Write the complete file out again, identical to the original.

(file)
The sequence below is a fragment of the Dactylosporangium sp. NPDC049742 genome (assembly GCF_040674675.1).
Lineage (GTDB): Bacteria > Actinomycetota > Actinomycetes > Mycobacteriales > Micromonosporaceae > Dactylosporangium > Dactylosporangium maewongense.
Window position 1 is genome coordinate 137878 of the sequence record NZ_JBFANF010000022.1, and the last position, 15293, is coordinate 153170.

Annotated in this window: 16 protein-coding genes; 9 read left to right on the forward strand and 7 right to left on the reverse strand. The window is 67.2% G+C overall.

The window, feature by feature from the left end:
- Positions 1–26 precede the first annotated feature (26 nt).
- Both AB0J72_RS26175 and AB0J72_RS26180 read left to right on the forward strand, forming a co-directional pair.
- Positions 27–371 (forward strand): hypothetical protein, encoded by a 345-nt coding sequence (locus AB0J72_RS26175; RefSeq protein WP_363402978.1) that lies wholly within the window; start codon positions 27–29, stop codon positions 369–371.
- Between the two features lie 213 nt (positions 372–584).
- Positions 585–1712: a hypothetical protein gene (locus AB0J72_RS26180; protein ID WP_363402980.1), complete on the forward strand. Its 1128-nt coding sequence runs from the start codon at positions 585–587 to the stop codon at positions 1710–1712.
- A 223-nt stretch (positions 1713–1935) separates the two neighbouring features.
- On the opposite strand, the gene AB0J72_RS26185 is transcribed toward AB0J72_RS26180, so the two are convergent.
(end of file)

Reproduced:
The sequence below is a fragment of the Dactylosporangium sp. NPDC049742 genome (assembly GCF_040674675.1).
Lineage (GTDB): Bacteria > Actinomycetota > Actinomycetes > Mycobacteriales > Micromonosporaceae > Dactylosporangium > Dactylosporangium maewongense.
Window position 1 is genome coordinate 137878 of the sequence record NZ_JBFANF010000022.1, and the last position, 15293, is coordinate 153170.

Annotated in this window: 16 protein-coding genes; 9 read left to right on the forward strand and 7 right to left on the reverse strand. The window is 67.2% G+C overall.

The window, feature by feature from the left end:
- Positions 1–26 precede the first annotated feature (26 nt).
- Both AB0J72_RS26175 and AB0J72_RS26180 read left to right on the forward strand, forming a co-directional pair.
- Positions 27–371 (forward strand): hypothetical protein, encoded by a 345-nt coding sequence (locus AB0J72_RS26175; RefSeq protein WP_363402978.1) that lies wholly within the window; start codon positions 27–29, stop codon positions 369–371.
- Between the two features lie 213 nt (positions 372–584).
- Positions 585–1712: a hypothetical protein gene (locus AB0J72_RS26180; protein ID WP_363402980.1), complete on the forward strand. Its 1128-nt coding sequence runs from the start codon at positions 585–587 to the stop codon at positions 1710–1712.
- A 223-nt stretch (positions 1713–1935) separates the two neighbouring features.
- On the opposite strand, the gene AB0J72_RS26185 is transcribed toward AB0J72_RS26180, so the two are convergent.